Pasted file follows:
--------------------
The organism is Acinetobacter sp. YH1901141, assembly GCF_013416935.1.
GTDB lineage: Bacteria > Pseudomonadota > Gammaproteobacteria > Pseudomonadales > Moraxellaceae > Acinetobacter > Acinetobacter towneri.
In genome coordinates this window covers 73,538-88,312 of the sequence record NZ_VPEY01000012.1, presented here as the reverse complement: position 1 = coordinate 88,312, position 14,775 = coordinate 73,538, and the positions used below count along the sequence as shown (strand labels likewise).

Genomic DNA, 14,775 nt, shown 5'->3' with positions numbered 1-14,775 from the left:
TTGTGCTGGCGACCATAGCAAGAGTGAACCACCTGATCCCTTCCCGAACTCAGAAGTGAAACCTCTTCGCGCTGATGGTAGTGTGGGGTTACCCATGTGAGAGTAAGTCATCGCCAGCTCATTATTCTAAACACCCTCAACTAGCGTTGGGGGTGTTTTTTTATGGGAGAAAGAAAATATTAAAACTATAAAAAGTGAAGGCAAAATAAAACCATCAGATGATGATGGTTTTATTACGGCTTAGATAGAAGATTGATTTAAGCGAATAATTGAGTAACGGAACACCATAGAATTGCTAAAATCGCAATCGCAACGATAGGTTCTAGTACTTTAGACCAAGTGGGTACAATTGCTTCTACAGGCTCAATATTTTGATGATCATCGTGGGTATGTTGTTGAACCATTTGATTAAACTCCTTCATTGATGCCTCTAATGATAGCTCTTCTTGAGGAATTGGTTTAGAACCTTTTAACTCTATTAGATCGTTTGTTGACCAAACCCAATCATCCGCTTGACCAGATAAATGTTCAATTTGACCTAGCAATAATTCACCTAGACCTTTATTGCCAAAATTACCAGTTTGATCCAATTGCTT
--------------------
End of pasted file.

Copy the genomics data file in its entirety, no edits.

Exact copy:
The organism is Acinetobacter sp. YH1901141, assembly GCF_013416935.1.
GTDB lineage: Bacteria > Pseudomonadota > Gammaproteobacteria > Pseudomonadales > Moraxellaceae > Acinetobacter > Acinetobacter towneri.
In genome coordinates this window covers 73,538-88,312 of the sequence record NZ_VPEY01000012.1, presented here as the reverse complement: position 1 = coordinate 88,312, position 14,775 = coordinate 73,538, and the positions used below count along the sequence as shown (strand labels likewise).

Genomic DNA, 14,775 nt, shown 5'->3' with positions numbered 1-14,775 from the left:
TTGTGCTGGCGACCATAGCAAGAGTGAACCACCTGATCCCTTCCCGAACTCAGAAGTGAAACCTCTTCGCGCTGATGGTAGTGTGGGGTTACCCATGTGAGAGTAAGTCATCGCCAGCTCATTATTCTAAACACCCTCAACTAGCGTTGGGGGTGTTTTTTTATGGGAGAAAGAAAATATTAAAACTATAAAAAGTGAAGGCAAAATAAAACCATCAGATGATGATGGTTTTATTACGGCTTAGATAGAAGATTGATTTAAGCGAATAATTGAGTAACGGAACACCATAGAATTGCTAAAATCGCAATCGCAACGATAGGTTCTAGTACTTTAGACCAAGTGGGTACAATTGCTTCTACAGGCTCAATATTTTGATGATCATCGTGGGTATGTTGTTGAACCATTTGATTAAACTCCTTCATTGATGCCTCTAATGATAGCTCTTCTTGAGGAATTGGTTTAGAACCTTTTAACTCTATTAGATCGTTTGTTGACCAAACCCAATCATCCGCTTGACCAGATAAATGTTCAATTTGACCTAGCAATAATTCACCTAGACCTTTATTGCCAAAATTACCAGTTTGATCCAATTGCTT